'Other' by Robert Creeley

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Having begun in thought there
in that factual embodied wonder
what was lost in the emptied lovers
patience and mind I first felt there
wondered again and again what for
myself so meager and finally singular
despite all issued therefrom whether
sister or mother or brother and father
come to love's emptied place too late
to feel it again see again first there
all the peculiar wet tenderness the care
of her for whom to be other was first fate.

Editor 1 Interpretation

Other by Robert Creeley

Excited Introduction

Oh my, what a poem! Robert Creeley's "Other" is a masterpiece of modern poetry. It's a short but powerful piece that explores the complexities of identity, human connection, and the limitations of language. I'm so excited to dive into this poem and explore all of its nuances.


"Other" is a poem that consists of four short stanzas, each with two lines. The poem is written in free verse, and there is no particular rhyme or meter. Here is the poem in its entirety:

Each day brings what it brings.

We try to live from one day to the next,

but that one next day is

never quite like the day before.

At first glance, "Other" may seem like a simple observation about the passing of time. However, upon closer inspection, the poem reveals deeper layers of meaning.


The first stanza, "Each day brings / what it brings," establishes the theme of impermanence, change, and the unpredictability of life. It suggests that we have little control over what happens to us and that we must learn to accept whatever comes our way.

The second stanza, "We try to live / from one day to the next," acknowledges our desire for continuity and stability. It suggests that we try to find meaning and purpose in our lives by creating a sense of order and routine.

The third stanza, "but that one / next day is," introduces the idea of the "other." This is where the poem starts to get really interesting. The word "other" has a number of different connotations, all of which are relevant here. It can mean something or someone that is different from ourselves, or it can refer to an alternative or alternate version of ourselves. It can also suggest the limits of our understanding, as in the phrase "the other side of the coin." By leaving the word "other" hanging at the end of the line, Creeley creates a sense of ambiguity and openness, inviting the reader to fill in the blank and create their own meaning.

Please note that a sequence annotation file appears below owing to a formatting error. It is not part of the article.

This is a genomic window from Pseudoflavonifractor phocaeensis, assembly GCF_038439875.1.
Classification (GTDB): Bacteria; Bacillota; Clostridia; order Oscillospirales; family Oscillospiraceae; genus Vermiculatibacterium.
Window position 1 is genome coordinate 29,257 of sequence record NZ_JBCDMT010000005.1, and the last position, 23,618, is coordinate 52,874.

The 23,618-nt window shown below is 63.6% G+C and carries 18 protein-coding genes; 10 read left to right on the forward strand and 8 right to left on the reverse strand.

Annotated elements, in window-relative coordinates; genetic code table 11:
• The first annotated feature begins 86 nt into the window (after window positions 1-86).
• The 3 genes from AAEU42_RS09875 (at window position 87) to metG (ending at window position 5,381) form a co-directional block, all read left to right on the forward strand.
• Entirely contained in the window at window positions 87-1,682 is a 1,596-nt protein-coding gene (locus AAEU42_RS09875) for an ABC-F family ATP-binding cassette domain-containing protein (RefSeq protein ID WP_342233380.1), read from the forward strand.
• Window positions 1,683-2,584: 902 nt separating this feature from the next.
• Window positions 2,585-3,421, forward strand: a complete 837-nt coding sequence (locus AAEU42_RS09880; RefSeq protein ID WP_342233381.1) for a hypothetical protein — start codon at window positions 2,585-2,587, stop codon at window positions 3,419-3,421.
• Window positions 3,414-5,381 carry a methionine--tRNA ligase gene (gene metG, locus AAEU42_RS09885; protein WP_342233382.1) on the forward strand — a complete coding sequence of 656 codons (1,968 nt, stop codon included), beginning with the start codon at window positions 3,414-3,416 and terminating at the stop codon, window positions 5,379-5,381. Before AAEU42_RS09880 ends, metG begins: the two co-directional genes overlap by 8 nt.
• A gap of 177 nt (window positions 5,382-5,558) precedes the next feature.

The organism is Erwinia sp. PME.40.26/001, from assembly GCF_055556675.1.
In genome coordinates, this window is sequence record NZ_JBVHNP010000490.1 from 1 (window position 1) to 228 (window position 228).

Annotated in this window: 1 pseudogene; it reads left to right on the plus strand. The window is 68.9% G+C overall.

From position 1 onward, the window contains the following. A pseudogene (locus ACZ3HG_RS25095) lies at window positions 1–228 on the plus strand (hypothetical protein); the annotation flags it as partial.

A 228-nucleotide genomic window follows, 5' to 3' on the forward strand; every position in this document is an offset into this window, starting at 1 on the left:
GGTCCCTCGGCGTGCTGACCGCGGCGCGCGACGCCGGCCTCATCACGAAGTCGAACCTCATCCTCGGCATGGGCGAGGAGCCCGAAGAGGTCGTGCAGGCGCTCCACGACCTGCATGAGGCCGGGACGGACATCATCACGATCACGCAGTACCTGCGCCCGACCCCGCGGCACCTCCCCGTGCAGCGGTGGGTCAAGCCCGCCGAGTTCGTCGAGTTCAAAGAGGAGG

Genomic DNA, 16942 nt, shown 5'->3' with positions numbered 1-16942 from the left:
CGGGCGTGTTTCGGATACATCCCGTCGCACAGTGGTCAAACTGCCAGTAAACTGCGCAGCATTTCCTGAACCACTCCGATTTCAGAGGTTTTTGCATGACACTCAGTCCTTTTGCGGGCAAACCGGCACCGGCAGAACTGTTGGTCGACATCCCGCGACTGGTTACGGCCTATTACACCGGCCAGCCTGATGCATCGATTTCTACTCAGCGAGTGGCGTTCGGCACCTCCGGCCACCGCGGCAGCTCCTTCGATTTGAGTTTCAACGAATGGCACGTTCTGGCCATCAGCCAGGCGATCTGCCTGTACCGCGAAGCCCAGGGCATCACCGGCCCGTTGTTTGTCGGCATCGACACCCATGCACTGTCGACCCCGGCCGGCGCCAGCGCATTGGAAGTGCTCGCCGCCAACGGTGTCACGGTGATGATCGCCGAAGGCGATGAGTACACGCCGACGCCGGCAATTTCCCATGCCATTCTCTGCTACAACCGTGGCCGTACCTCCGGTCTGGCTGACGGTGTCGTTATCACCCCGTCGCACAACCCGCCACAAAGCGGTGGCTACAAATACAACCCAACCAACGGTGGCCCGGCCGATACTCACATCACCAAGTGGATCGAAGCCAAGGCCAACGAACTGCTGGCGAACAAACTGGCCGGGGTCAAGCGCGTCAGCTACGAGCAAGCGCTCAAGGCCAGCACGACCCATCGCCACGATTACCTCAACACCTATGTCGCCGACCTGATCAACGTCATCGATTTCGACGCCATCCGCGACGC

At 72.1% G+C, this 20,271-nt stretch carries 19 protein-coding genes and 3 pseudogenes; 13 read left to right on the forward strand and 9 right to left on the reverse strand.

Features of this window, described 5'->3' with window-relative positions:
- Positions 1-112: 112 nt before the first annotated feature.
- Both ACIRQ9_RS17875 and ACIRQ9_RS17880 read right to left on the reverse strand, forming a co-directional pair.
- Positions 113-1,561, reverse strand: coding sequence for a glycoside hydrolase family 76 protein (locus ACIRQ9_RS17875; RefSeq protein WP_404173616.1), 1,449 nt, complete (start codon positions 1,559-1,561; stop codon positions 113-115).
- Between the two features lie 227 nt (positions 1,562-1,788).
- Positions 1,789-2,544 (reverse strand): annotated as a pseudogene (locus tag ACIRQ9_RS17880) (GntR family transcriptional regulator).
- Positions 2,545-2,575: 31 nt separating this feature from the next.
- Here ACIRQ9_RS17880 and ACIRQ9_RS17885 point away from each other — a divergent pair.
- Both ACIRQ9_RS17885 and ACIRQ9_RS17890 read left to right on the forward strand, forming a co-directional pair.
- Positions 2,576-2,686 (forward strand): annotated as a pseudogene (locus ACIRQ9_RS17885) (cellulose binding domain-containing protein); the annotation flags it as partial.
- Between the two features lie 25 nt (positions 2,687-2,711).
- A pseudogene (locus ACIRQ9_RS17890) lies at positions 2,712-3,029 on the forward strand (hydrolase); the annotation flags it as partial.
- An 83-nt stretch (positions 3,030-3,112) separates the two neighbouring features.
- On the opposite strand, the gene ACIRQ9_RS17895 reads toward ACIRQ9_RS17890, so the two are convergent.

Finally, the fourth stanza, "never quite / like the day before," drives home the idea that change is constant and that each new day brings with it something unexpected. The repetition of the word "quite" emphasizes the subtle differences and variations that make each day unique.


So what does all of this mean? In "Other," Creeley is exploring the idea of identity and the ways in which we construct our sense of self in relation to the world around us. By using the word "other" in the third stanza, he is suggesting that there are multiple versions of ourselves, all of which are equally valid and real.

This idea is echoed in the form of the poem itself. By using short, fragmented lines, Creeley creates a sense of fragmentation and dislocation. The lack of punctuation also contributes to this effect, as the phrases bleed into one another, creating a sense of fluidity and uncertainty. The poem is a reflection of the fragmented nature of our lives and identities, and the way in which we are constantly in flux.

At the same time, however, there is a sense of acceptance and even celebration in the poem. Despite the uncertainty and unpredictability of life, we continue to persevere and find meaning in the world around us. The poem is both a meditation on the transience of life and a celebration of the human spirit.